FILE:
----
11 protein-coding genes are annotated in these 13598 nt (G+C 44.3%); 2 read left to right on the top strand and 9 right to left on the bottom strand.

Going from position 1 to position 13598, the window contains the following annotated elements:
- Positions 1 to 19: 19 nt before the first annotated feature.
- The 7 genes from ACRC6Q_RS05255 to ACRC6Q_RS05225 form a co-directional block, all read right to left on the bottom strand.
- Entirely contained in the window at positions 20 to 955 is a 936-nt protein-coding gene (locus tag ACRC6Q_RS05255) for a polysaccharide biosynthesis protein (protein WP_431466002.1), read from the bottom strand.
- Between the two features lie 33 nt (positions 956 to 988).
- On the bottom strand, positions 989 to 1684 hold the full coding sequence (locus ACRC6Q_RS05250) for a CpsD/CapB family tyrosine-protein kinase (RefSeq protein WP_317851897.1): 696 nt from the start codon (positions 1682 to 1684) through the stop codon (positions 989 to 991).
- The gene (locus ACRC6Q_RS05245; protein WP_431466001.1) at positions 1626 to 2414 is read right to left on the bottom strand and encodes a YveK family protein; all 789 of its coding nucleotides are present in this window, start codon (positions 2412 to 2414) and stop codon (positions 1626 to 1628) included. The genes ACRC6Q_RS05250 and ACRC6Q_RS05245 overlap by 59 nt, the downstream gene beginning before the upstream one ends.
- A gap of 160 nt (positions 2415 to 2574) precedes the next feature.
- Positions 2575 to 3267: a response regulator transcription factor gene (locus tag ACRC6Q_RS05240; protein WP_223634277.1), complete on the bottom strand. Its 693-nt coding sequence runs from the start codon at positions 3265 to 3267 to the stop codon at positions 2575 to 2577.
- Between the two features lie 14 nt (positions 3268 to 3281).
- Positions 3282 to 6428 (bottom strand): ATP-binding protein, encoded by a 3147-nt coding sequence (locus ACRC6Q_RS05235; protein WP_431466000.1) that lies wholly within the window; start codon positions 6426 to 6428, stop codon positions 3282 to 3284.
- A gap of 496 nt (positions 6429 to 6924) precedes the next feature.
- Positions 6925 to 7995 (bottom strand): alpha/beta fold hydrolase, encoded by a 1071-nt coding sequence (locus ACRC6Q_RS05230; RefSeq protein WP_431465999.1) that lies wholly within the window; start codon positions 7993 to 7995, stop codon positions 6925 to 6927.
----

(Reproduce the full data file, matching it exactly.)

11 protein-coding genes are annotated in these 13598 nt (G+C 44.3%); 2 read left to right on the top strand and 9 right to left on the bottom strand.

Going from position 1 to position 13598, the window contains the following annotated elements:
- Positions 1 to 19: 19 nt before the first annotated feature.
- The 7 genes from ACRC6Q_RS05255 to ACRC6Q_RS05225 form a co-directional block, all read right to left on the bottom strand.
- Entirely contained in the window at positions 20 to 955 is a 936-nt protein-coding gene (locus tag ACRC6Q_RS05255) for a polysaccharide biosynthesis protein (protein WP_431466002.1), read from the bottom strand.
- Between the two features lie 33 nt (positions 956 to 988).
- On the bottom strand, positions 989 to 1684 hold the full coding sequence (locus ACRC6Q_RS05250) for a CpsD/CapB family tyrosine-protein kinase (RefSeq protein WP_317851897.1): 696 nt from the start codon (positions 1682 to 1684) through the stop codon (positions 989 to 991).
- The gene (locus ACRC6Q_RS05245; protein WP_431466001.1) at positions 1626 to 2414 is read right to left on the bottom strand and encodes a YveK family protein; all 789 of its coding nucleotides are present in this window, start codon (positions 2412 to 2414) and stop codon (positions 1626 to 1628) included. The genes ACRC6Q_RS05250 and ACRC6Q_RS05245 overlap by 59 nt, the downstream gene beginning before the upstream one ends.
- A gap of 160 nt (positions 2415 to 2574) precedes the next feature.
- Positions 2575 to 3267: a response regulator transcription factor gene (locus tag ACRC6Q_RS05240; protein WP_223634277.1), complete on the bottom strand. Its 693-nt coding sequence runs from the start codon at positions 3265 to 3267 to the stop codon at positions 2575 to 2577.
- Between the two features lie 14 nt (positions 3268 to 3281).
- Positions 3282 to 6428 (bottom strand): ATP-binding protein, encoded by a 3147-nt coding sequence (locus ACRC6Q_RS05235; protein WP_431466000.1) that lies wholly within the window; start codon positions 6426 to 6428, stop codon positions 3282 to 3284.
- A gap of 496 nt (positions 6429 to 6924) precedes the next feature.
- Positions 6925 to 7995 (bottom strand): alpha/beta fold hydrolase, encoded by a 1071-nt coding sequence (locus ACRC6Q_RS05230; RefSeq protein WP_431465999.1) that lies wholly within the window; start codon positions 7993 to 7995, stop codon positions 6925 to 6927.